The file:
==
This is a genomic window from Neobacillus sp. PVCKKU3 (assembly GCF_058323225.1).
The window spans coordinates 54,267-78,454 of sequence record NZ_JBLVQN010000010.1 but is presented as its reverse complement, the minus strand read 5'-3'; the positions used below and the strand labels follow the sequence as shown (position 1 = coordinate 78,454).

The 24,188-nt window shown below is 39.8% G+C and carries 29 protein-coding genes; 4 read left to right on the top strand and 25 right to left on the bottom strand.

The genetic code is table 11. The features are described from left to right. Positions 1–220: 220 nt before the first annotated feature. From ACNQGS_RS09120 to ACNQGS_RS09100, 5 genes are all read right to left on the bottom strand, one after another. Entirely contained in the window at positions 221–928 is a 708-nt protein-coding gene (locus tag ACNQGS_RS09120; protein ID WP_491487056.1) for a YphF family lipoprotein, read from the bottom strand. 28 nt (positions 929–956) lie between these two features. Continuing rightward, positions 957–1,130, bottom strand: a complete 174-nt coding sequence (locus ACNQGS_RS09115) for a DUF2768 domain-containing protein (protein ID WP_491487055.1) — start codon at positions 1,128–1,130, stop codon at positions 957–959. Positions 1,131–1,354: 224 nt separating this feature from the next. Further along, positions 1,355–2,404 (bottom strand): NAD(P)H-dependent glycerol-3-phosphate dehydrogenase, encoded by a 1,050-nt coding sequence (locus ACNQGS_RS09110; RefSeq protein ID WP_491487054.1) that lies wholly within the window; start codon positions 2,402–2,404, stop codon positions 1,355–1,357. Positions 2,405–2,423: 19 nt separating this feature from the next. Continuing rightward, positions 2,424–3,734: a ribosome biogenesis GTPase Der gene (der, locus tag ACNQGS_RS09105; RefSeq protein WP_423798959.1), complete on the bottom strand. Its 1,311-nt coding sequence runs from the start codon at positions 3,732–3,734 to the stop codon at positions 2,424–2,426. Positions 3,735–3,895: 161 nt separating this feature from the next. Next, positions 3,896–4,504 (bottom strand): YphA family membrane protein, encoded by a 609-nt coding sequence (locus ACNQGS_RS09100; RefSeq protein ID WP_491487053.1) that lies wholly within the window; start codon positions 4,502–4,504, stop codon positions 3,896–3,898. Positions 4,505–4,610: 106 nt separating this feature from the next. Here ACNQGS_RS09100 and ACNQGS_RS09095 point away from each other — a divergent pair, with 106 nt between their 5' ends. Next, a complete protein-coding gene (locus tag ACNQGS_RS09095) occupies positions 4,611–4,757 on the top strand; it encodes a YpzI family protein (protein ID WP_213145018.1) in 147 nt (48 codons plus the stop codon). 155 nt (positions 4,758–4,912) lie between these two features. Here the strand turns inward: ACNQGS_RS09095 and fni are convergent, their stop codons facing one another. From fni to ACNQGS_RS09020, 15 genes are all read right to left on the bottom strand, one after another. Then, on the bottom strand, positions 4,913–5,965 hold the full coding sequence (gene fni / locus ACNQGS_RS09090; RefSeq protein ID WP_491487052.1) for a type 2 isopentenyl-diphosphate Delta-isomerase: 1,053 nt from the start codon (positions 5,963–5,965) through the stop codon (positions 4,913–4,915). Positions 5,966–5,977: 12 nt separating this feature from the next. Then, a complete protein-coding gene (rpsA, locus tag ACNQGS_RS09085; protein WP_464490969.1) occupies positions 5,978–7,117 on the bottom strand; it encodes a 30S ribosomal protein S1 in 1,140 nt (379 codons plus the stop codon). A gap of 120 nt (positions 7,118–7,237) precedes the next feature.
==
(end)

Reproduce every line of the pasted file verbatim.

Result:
This is a genomic window from Neobacillus sp. PVCKKU3 (assembly GCF_058323225.1).
The window spans coordinates 54,267-78,454 of sequence record NZ_JBLVQN010000010.1 but is presented as its reverse complement, the minus strand read 5'-3'; the positions used below and the strand labels follow the sequence as shown (position 1 = coordinate 78,454).

The 24,188-nt window shown below is 39.8% G+C and carries 29 protein-coding genes; 4 read left to right on the top strand and 25 right to left on the bottom strand.

The genetic code is table 11. The features are described from left to right. Positions 1–220: 220 nt before the first annotated feature. From ACNQGS_RS09120 to ACNQGS_RS09100, 5 genes are all read right to left on the bottom strand, one after another. Entirely contained in the window at positions 221–928 is a 708-nt protein-coding gene (locus tag ACNQGS_RS09120; protein ID WP_491487056.1) for a YphF family lipoprotein, read from the bottom strand. 28 nt (positions 929–956) lie between these two features. Continuing rightward, positions 957–1,130, bottom strand: a complete 174-nt coding sequence (locus ACNQGS_RS09115) for a DUF2768 domain-containing protein (protein ID WP_491487055.1) — start codon at positions 1,128–1,130, stop codon at positions 957–959. Positions 1,131–1,354: 224 nt separating this feature from the next. Further along, positions 1,355–2,404 (bottom strand): NAD(P)H-dependent glycerol-3-phosphate dehydrogenase, encoded by a 1,050-nt coding sequence (locus ACNQGS_RS09110; RefSeq protein ID WP_491487054.1) that lies wholly within the window; start codon positions 2,402–2,404, stop codon positions 1,355–1,357. Positions 2,405–2,423: 19 nt separating this feature from the next. Continuing rightward, positions 2,424–3,734: a ribosome biogenesis GTPase Der gene (der, locus tag ACNQGS_RS09105; RefSeq protein WP_423798959.1), complete on the bottom strand. Its 1,311-nt coding sequence runs from the start codon at positions 3,732–3,734 to the stop codon at positions 2,424–2,426. Positions 3,735–3,895: 161 nt separating this feature from the next. Next, positions 3,896–4,504 (bottom strand): YphA family membrane protein, encoded by a 609-nt coding sequence (locus ACNQGS_RS09100; RefSeq protein ID WP_491487053.1) that lies wholly within the window; start codon positions 4,502–4,504, stop codon positions 3,896–3,898. Positions 4,505–4,610: 106 nt separating this feature from the next. Here ACNQGS_RS09100 and ACNQGS_RS09095 point away from each other — a divergent pair, with 106 nt between their 5' ends. Next, a complete protein-coding gene (locus tag ACNQGS_RS09095) occupies positions 4,611–4,757 on the top strand; it encodes a YpzI family protein (protein ID WP_213145018.1) in 147 nt (48 codons plus the stop codon). 155 nt (positions 4,758–4,912) lie between these two features. Here the strand turns inward: ACNQGS_RS09095 and fni are convergent, their stop codons facing one another. From fni to ACNQGS_RS09020, 15 genes are all read right to left on the bottom strand, one after another. Then, on the bottom strand, positions 4,913–5,965 hold the full coding sequence (gene fni / locus ACNQGS_RS09090; RefSeq protein ID WP_491487052.1) for a type 2 isopentenyl-diphosphate Delta-isomerase: 1,053 nt from the start codon (positions 5,963–5,965) through the stop codon (positions 4,913–4,915). Positions 5,966–5,977: 12 nt separating this feature from the next. Then, a complete protein-coding gene (rpsA, locus tag ACNQGS_RS09085; protein WP_464490969.1) occupies positions 5,978–7,117 on the bottom strand; it encodes a 30S ribosomal protein S1 in 1,140 nt (379 codons plus the stop codon). A gap of 120 nt (positions 7,118–7,237) precedes the next feature.